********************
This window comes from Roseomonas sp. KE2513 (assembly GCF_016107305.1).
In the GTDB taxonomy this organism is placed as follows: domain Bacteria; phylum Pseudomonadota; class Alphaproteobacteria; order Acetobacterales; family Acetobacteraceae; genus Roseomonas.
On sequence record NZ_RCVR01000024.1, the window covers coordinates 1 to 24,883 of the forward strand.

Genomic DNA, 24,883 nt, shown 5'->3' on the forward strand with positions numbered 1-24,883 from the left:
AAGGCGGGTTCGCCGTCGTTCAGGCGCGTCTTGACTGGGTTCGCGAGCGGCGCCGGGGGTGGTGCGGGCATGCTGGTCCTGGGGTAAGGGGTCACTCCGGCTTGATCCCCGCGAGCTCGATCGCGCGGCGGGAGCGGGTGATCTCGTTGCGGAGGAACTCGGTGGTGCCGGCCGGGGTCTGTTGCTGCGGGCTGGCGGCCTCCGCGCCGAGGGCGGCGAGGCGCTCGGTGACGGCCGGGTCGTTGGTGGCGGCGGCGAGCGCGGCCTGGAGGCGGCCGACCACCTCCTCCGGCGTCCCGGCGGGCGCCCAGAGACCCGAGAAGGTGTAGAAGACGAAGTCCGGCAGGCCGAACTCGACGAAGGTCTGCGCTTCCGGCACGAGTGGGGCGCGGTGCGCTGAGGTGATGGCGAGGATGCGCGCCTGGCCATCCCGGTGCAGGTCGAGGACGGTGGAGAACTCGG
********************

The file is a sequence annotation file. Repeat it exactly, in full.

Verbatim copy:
This window comes from Roseomonas sp. KE2513 (assembly GCF_016107305.1).
In the GTDB taxonomy this organism is placed as follows: domain Bacteria; phylum Pseudomonadota; class Alphaproteobacteria; order Acetobacterales; family Acetobacteraceae; genus Roseomonas.
On sequence record NZ_RCVR01000024.1, the window covers coordinates 1 to 24,883 of the forward strand.

Genomic DNA, 24,883 nt, shown 5'->3' on the forward strand with positions numbered 1-24,883 from the left:
AAGGCGGGTTCGCCGTCGTTCAGGCGCGTCTTGACTGGGTTCGCGAGCGGCGCCGGGGGTGGTGCGGGCATGCTGGTCCTGGGGTAAGGGGTCACTCCGGCTTGATCCCCGCGAGCTCGATCGCGCGGCGGGAGCGGGTGATCTCGTTGCGGAGGAACTCGGTGGTGCCGGCCGGGGTCTGTTGCTGCGGGCTGGCGGCCTCCGCGCCGAGGGCGGCGAGGCGCTCGGTGACGGCCGGGTCGTTGGTGGCGGCGGCGAGCGCGGCCTGGAGGCGGCCGACCACCTCCTCCGGCGTCCCGGCGGGCGCCCAGAGACCCGAGAAGGTGTAGAAGACGAAGTCCGGCAGGCCGAACTCGACGAAGGTCTGCGCTTCCGGCACGAGTGGGGCGCGGTGCGCTGAGGTGATGGCGAGGATGCGCGCCTGGCCATCCCGGTGCAGGTCGAGGACGGTGGAGAACTCGG